EPWORTH, Iowa — The sound of cheerful chatter and laughter came from those at the tables in the social space of Epworth United Methodist Church on Wednesday.
More than 30 people filled the seats around the tables, plates filled with homemade Italian-style casseroles, garlic bread, salad, fresh fruit and pumpkin bars.
Andrew Harriman, 8, of Epworth, led the group in its opening prayer. He said he not only enjoyed the meal, but the social time with those around the table.
“I like eating the food, and I like visiting with people,” he said.
The group was gathered as part of the weekly community meal that takes place at the church. The summer meal is a continuation of a similar event that takes place during the school year.
The Rev. Stephanie Schlimm, the church’s pastor, said the motivation to continue the program beyond the school year was to “provide another point of connection (for people) throughout the summer,” as well as give them a home-cooked meal.
“I think that when people do life together in simple ways, like having dinner together, that’s the way that walls and barriers are broken down,” she said. “The more connections and relationships we have in life, the healthier we are. And it has a ripple effect and makes a healthier world.”
The meal, which is free and open to the public, is made, served and cleaned up entirely by volunteers. Organizers especially seek to be able to provide a meal and social time for those who might be struggling to get food on the table.
Kris Frommelt, of Holy Cross, was one of those helping prepare Wednesday’s meal. She called the opportunity “a great way to be a part of the community.”
“It creates a sense of helping and community and what the church values are in taking care of your friends and neighbors,” she said.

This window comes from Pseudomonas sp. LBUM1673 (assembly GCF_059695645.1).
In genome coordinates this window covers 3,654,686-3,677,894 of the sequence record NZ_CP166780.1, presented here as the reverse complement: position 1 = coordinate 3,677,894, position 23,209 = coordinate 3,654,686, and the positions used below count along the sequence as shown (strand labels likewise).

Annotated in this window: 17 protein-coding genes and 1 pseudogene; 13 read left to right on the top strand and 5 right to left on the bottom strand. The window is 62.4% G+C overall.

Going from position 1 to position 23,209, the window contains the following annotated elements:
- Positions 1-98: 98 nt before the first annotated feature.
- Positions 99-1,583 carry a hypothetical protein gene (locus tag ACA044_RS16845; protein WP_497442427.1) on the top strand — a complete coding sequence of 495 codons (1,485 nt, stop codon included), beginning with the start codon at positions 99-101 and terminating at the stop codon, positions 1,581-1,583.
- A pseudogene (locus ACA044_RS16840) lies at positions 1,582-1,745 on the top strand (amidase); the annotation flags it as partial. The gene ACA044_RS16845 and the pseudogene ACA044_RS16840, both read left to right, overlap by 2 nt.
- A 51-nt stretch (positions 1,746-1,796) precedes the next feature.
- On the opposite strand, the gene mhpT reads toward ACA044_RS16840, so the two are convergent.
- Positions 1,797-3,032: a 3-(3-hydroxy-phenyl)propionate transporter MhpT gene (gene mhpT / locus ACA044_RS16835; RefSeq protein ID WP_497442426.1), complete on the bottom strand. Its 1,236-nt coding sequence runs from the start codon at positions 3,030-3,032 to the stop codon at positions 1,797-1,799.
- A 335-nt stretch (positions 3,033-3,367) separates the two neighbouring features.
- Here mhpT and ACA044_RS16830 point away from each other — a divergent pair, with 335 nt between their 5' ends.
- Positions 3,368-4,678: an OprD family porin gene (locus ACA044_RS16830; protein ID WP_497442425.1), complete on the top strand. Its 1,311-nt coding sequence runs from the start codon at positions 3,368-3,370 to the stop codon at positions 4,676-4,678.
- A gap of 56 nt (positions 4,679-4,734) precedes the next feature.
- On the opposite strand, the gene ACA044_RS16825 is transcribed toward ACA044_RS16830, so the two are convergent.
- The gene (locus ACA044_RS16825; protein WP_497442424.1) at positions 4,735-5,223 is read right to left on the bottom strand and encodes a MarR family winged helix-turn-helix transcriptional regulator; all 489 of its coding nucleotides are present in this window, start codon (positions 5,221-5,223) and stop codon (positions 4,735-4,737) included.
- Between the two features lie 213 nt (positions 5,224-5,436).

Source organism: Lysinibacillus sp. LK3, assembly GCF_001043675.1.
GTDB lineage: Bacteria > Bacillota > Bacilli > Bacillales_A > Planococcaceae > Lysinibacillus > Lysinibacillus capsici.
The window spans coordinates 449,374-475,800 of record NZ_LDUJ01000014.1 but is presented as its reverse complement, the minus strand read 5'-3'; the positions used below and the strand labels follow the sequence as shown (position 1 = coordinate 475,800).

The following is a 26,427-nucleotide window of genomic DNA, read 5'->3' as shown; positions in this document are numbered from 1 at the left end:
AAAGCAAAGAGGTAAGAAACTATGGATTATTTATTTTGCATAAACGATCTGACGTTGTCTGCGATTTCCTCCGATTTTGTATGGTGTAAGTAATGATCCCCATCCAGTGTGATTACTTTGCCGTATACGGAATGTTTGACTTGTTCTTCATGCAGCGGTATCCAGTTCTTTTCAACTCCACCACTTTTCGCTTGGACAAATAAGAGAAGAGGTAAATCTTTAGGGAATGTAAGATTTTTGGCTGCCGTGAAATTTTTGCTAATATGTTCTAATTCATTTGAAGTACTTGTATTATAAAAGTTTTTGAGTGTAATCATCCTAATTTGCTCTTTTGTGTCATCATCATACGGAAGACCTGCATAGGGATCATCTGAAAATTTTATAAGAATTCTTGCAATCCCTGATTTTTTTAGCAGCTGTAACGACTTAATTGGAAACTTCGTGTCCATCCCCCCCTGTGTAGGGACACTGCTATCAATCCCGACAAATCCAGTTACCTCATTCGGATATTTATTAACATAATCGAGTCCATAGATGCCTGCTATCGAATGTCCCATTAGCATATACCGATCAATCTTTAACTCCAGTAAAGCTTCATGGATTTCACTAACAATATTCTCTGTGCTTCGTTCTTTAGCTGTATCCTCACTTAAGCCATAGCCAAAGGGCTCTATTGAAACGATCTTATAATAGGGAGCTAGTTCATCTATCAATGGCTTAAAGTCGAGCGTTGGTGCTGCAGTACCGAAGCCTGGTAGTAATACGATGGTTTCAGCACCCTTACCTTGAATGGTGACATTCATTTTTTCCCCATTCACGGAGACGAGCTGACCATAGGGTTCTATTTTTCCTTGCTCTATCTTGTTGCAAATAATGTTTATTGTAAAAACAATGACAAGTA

She added that she appreciates the chance to socialize with both old and new faces on what she feels is a more personal level.
“It’s an opportunity to talk face-to-face instead of being on Facebook or on the phone,” she said. “You have kids and older people and middle-aged people all together (talking to one another.)”
Doug and Rachele Rickels, of Worthington, came for dinner, but also stayed for the optional bible study that is held after the meal.
Rachele said that she enjoys the fellowship element of the community meal.
“It’s really nice to be able to, at some point in the week, touch base with people that you’ve been with or that you have friendships with,” she said. “It’s not like we get to see them at other times — maybe in the grocery store or that kind of thing — so that part of the fellowship is really nice.”
Shelly Rollins, of Dyersville, who also takes part in preparing food for the community meals, spoke of the importance of “getting people back to the table.”
“I don’t think people spend enough time around the table, but it really meets our needs in more than one way,” she said.